President Barack Obama may take action on Syria without explicit congressional approval because seeking authorization from U.S. lawmakers may take too long and they may say "no," NBC News Chief White House Correspondent Chuck Todd said Tuesday.
He explained that the president may choose to avoid Congress over Syria because “isolationists” in both the Democratic and Republican parties would block the White House’s attempt to intervene in the war torn country.
The NBC News correspondent added that so long as American involvement in Syria is quick, the White House believes it will be immune from criticisms it violated the War Powers Act.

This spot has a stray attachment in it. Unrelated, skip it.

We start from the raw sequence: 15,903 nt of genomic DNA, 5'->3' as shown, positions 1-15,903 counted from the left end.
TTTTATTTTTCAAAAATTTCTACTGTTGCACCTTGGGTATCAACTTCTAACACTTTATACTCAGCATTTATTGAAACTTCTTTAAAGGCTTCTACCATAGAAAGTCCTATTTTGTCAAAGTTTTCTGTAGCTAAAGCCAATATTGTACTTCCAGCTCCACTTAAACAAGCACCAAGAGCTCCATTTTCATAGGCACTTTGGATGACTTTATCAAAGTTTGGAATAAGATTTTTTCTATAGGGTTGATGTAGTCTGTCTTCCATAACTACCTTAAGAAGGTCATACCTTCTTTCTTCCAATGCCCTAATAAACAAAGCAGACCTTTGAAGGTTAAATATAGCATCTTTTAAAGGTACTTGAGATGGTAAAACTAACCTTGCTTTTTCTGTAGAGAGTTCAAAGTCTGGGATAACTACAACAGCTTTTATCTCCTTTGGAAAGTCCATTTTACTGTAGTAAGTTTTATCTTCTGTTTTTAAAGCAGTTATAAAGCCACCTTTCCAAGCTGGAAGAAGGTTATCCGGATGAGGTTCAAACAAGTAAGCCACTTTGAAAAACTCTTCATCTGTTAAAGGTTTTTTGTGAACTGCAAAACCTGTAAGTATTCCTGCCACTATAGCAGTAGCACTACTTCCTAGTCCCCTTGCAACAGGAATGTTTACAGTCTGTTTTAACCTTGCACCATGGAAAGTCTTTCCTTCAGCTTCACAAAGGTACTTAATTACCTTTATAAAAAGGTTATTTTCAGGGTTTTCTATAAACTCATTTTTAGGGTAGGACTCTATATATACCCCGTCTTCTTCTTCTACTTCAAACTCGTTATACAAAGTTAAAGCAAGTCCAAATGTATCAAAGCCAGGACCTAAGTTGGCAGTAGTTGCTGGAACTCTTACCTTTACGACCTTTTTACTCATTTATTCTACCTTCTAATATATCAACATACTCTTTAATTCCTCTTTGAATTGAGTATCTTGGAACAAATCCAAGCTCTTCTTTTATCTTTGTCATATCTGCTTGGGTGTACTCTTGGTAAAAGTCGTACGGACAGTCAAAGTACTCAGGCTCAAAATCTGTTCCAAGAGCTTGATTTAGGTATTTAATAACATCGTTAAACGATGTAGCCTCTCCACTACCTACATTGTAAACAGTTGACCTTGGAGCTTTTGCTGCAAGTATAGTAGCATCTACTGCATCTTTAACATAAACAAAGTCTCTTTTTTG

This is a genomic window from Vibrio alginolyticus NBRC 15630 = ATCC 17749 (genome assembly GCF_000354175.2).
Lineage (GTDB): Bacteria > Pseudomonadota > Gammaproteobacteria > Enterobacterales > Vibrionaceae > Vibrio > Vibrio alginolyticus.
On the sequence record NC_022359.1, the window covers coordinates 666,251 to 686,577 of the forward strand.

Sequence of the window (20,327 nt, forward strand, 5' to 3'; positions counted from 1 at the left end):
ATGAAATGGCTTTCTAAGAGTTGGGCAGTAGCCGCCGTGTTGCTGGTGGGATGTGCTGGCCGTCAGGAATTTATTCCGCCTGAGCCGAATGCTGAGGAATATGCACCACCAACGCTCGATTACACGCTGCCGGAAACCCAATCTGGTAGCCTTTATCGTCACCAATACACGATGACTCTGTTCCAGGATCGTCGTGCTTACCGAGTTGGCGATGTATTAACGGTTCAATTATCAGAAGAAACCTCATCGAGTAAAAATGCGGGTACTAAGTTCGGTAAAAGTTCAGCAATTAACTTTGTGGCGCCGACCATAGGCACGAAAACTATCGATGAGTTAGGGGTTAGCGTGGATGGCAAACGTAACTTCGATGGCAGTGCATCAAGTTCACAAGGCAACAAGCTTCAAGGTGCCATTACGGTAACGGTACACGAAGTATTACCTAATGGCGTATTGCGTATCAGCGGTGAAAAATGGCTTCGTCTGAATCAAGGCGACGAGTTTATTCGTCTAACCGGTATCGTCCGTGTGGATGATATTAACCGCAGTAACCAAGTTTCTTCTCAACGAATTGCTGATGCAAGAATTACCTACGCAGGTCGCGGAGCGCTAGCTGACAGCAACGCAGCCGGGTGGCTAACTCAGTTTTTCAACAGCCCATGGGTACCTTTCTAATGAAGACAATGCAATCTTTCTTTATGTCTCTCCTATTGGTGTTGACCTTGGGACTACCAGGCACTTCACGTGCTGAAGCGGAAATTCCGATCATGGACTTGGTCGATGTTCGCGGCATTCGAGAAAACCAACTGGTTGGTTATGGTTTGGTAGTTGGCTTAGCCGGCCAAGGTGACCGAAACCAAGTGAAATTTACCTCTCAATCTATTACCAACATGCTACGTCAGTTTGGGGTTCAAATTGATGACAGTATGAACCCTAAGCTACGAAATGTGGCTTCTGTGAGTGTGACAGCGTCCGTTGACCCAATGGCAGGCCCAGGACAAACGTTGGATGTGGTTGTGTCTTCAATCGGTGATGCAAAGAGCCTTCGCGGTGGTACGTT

“Oh, by the way, it would delay any potential action,” the NBC News reporter said. “If you believe you’ve got to do this in a certain period of time to save lives because you’re trying to make sure he doesn’t use chemical weapons again, then you’re sort of defeating the purpose of the quick action.”
Obviously, Todd’s claim raises some serious concerns.
“So, Obama isn't asking Congress for permission in case ‘isolationists’ say no,” National Review’s Charles C. W. Cook writes. “Let's see how that works in other environments.”
Cooke imagines a few possible scenarios:
- I won't ask Congress for permission to raise taxes because low-tax advocates might say no.
- I won't ask Congress for permission to increase spending because small-government advocates might say no.
- I won't ask Congress for permission to nationalize an industry I want to nationalize because free marketeers might say no.
“Do you know who talks like this?” Cooke asks. “Kings. This isn't just a pre-1776 attitude, it's a pre-Glorious Revolution Britain attitude.”
(H/T: Mediaite). Featured image Getty Images.
Follow Becket Adams (@BecketAdams) on Twitter